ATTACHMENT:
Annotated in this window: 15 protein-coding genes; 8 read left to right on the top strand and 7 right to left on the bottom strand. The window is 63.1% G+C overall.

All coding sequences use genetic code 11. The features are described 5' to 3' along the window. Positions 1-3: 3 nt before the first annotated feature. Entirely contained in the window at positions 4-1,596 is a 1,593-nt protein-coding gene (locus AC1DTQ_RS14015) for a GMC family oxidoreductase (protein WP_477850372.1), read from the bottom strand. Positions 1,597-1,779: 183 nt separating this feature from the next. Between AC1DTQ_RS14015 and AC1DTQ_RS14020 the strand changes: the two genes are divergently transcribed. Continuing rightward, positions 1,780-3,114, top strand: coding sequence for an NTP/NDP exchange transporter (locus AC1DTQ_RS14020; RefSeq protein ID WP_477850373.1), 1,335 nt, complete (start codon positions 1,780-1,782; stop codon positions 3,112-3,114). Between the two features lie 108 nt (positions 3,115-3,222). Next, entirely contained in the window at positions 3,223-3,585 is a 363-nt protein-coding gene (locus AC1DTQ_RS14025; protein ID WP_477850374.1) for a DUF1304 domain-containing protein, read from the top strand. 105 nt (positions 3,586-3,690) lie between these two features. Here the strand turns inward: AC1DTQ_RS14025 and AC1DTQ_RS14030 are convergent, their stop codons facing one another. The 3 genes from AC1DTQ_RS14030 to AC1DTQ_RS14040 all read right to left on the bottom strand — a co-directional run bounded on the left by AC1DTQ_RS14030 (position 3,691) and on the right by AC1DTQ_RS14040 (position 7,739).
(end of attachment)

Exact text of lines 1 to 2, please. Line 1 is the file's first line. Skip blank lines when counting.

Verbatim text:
Annotated in this window: 15 protein-coding genes; 8 read left to right on the top strand and 7 right to left on the bottom strand. The window is 63.1% G+C overall.

All coding sequences use genetic code 11. The features are described 5' to 3' along the window. Positions 1-3: 3 nt before the first annotated feature. Entirely contained in the window at positions 4-1,596 is a 1,593-nt protein-coding gene (locus AC1DTQ_RS14015) for a GMC family oxidoreductase (protein WP_477850372.1), read from the bottom strand. Positions 1,597-1,779: 183 nt separating this feature from the next. Between AC1DTQ_RS14015 and AC1DTQ_RS14020 the strand changes: the two genes are divergently transcribed. Continuing rightward, positions 1,780-3,114, top strand: coding sequence for an NTP/NDP exchange transporter (locus AC1DTQ_RS14020; RefSeq protein ID WP_477850373.1), 1,335 nt, complete (start codon positions 1,780-1,782; stop codon positions 3,112-3,114). Between the two features lie 108 nt (positions 3,115-3,222). Next, entirely contained in the window at positions 3,223-3,585 is a 363-nt protein-coding gene (locus AC1DTQ_RS14025; protein ID WP_477850374.1) for a DUF1304 domain-containing protein, read from the top strand. 105 nt (positions 3,586-3,690) lie between these two features. Here the strand turns inward: AC1DTQ_RS14025 and AC1DTQ_RS14030 are convergent, their stop codons facing one another. The 3 genes from AC1DTQ_RS14030 to AC1DTQ_RS14040 all read right to left on the bottom strand — a co-directional run bounded on the left by AC1DTQ_RS14030 (position 3,691) and on the right by AC1DTQ_RS14040 (position 7,739).